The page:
Water board should support call for federal action to halt pipeline damage
A portion of the Mountain Valley Pipeline construction site in Franklin County in 2018 (Roberta Kellam)
By David Sligh
On Thursday the State Water Control Board has another chance to act on the good intentions its members have expressed – that Mountain Valley Pipeline’s violations and the resulting damages to Virginia waters and landowners must stop. A federal agency can make that happen.
We just need the board to tell those federal officials: “do your job.”
Our seven fellow citizens on the water board have an awesome responsibility. They have the ultimate authority to see that proper state regulations to protect Virginia’s waters are in place and that those rules are enforced.
I have no doubt that if board members were told that dozens of companies had been flouting our water quality laws all across western Virginia for more than a year that they would be outraged and that they would act in any way they could to stop it. The fact that just one company and its hired hands is doing just that should not alter that expectation.
On June 21, Wild Virginia, with allied local groups and individuals, submitted a formal complaint to the Federal Energy Regulatory Commission against MVP.
Based on two main charges, we are asking that FERC revoke or suspend MVP’s federal authorization to continue construction. In concert with that request, we also ask for a project-wide stop-work order, measures to force the company to fix, to the extent possible, the damage it has caused and impose penalties sufficient to show MVP and other companies such behavior will no longer be tolerated.
Under FERC’s rules, the public is to have a chance to weigh in on this complaint. The State of Virginia can become an official party in this case, by intervening and back up its citizens.
The board can decide to take this action on Thursday and we assert this is the best way for that body to live up to its duties in relation to this project. This does not denigrate or devalue the enforcement lawsuit the state has brought against MVP. It supplements it. It seeks to have FERC take a necessary step beyond the point where Virginia officials believe their powers stop.
The two categories of MVP’s violations: First, pipeline construction is continuing despite the fact that MVP lacks federal permits that are supposed to be pre-conditions to any construction. The courts said approvals to dig and blast through streams and wetlands and to slash across the Jefferson National Forest were legally invalid. They told the corps, the Bureau of Land Management, and the Forest Service to go back to the drawing board and make decisions properly based on the law and the facts.
Those federal agencies must go through processes to analyze whether this project can meet the laws they are to enforce, and they may not pre-judge those questions. Despite MVP’s bluster assuring all that it will get those permits and be able to move forward, these are not foregone conclusions.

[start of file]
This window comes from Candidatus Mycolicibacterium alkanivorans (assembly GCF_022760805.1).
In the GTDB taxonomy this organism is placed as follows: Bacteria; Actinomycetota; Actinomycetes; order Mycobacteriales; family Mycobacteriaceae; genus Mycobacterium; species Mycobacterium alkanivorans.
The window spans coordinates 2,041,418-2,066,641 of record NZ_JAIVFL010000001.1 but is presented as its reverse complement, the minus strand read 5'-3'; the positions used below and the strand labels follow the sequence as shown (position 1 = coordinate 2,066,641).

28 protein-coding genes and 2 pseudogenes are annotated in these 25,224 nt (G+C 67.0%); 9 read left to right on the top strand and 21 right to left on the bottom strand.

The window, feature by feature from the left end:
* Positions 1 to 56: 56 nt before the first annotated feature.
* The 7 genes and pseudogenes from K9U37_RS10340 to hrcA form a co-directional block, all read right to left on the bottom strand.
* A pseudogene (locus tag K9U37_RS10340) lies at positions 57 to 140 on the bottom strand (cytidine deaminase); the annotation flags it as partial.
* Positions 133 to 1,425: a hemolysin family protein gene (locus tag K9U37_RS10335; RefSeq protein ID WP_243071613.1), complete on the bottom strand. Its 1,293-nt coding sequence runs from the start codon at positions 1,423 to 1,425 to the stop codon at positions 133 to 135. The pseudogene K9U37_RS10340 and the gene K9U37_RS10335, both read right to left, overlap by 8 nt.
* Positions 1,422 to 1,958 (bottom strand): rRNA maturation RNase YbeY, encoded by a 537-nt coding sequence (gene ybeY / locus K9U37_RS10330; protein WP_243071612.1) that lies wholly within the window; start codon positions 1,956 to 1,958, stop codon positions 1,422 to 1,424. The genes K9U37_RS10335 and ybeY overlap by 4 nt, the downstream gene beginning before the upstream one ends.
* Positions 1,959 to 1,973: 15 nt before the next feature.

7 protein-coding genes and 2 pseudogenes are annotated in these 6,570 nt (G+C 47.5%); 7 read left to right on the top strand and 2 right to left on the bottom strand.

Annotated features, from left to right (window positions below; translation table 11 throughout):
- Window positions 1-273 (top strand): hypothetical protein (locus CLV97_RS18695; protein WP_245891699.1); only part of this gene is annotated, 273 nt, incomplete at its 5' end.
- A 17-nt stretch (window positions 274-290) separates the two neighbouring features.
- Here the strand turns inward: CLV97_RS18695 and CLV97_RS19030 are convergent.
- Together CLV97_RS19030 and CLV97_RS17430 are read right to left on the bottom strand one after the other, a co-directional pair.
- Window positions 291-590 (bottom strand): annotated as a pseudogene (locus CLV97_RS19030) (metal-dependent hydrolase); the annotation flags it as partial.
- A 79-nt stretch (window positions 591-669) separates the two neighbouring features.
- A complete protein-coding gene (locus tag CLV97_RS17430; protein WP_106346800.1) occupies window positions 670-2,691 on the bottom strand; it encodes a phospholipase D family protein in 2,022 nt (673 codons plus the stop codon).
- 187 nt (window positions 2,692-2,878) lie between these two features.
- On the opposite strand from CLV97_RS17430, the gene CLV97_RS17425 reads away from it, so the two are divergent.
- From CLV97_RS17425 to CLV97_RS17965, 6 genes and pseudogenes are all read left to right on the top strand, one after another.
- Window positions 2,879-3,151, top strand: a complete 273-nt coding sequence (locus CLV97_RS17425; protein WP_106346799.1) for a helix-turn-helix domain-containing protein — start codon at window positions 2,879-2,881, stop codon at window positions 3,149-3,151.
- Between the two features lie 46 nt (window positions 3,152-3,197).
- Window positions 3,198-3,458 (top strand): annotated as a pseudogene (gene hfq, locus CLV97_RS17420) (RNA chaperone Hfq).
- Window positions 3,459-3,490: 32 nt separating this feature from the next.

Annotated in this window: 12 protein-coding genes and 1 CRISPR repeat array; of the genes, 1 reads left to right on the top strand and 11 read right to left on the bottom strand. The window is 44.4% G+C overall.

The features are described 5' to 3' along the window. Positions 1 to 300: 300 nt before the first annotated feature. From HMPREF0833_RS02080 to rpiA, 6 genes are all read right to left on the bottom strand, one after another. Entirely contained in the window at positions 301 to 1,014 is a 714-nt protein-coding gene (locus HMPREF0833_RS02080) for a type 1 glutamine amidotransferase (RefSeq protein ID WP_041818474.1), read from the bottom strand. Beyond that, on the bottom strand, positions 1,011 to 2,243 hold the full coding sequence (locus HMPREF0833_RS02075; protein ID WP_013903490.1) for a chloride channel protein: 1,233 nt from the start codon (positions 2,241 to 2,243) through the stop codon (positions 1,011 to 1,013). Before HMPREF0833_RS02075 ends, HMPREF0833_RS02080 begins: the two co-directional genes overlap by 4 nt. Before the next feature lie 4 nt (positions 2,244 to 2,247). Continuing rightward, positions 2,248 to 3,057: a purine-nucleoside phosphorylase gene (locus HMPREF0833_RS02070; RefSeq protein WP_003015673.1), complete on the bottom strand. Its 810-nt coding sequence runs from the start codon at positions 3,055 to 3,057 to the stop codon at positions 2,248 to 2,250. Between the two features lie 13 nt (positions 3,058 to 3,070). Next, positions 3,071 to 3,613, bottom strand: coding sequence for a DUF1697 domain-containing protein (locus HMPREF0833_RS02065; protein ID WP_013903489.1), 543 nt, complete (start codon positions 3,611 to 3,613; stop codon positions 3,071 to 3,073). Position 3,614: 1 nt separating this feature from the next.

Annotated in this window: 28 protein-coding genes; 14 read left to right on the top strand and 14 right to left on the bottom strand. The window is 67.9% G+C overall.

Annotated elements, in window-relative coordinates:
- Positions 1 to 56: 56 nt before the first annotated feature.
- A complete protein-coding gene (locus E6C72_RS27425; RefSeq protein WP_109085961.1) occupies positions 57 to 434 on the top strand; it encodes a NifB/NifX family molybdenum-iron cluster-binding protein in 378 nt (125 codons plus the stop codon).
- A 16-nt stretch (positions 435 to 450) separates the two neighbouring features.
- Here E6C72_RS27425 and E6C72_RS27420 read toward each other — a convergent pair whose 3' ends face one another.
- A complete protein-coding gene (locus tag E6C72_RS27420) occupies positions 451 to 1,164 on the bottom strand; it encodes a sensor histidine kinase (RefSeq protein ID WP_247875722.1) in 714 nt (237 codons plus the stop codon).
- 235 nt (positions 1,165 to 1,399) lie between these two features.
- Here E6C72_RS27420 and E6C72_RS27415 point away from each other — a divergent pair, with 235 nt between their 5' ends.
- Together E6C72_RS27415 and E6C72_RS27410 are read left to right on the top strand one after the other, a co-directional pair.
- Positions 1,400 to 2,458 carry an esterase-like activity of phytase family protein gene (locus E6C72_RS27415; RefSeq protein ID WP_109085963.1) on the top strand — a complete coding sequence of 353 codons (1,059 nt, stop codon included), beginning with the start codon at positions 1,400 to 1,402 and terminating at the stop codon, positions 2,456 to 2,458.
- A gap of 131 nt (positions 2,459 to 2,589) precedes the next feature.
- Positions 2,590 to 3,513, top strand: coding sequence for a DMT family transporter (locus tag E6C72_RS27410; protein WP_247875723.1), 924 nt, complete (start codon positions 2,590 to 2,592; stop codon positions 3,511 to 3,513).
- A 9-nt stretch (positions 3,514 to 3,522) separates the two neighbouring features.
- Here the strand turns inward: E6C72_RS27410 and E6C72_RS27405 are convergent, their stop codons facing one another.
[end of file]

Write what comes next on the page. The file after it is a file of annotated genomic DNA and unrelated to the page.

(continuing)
Water board members must realize that this pipeline may never be completed or that its route may be changed substantially.
If either of those things happens, some or all of the harms inflicted along the current path of destruction will have been for naught. In any case, construction must stop now and the commission has a duty to make that happen. The board should say so and be ready to advocate that position as an intervenor before FERC.
The second category of violations requiring FERC to stop construction on MVP is a pattern of repeated and frequent violations of laws intended to protect the environment and landowner’s properties. These violations started as soon as MVP workers hit the ground and they continue to this day.
The Virginia DEQ documented hundreds of those violations for the period extending through late 2018, when its lawsuit was filed. Since that time DEQ, FERC, and members of the public have documented many more failures; failures of MVP to install the pollution control measures they promised they’d install, failures to maintain the structures they did put in and the failure of controls to work, even when installed according to plan.
The pattern MVP has set goes well beyond any particular violations. Individual problems can be and sometimes have been solved. The overriding problem with MVP is that the very same problems continue to occur time after time and place after place.
If MVP had learned from its failures, showed a commitment to act responsibly and, where necessary, developed designs that would work, the violations of last May and June would not be recurring this summer.
But they are.
Together, MVP’s continued bad behavior and the repeated and ongoing failure of its designs, can only mean more of the same unless the pipeline is stopped now. (The exhibits submitted with the formal complaint to FERC show the vast number and variety of MVP’s violations).
FERC must take strong and decisive action. That’s why we have filed our formal complaint. Enforcement actions that just respond to violations already committed are not enough. Our state and federal laws require that harm be prevented and our public servants must insist on it.
The State Water Control Board can and must intervene in the FERC process citizens have started and it must call for a stop to the abuse being heaped upon state waters and landowners by MVP.
David Sligh is the conservation director for Wild Virginia, an environmental nonprofit. He is an environmental attorney and a former Virginia Department of Environmental Quality engineer.
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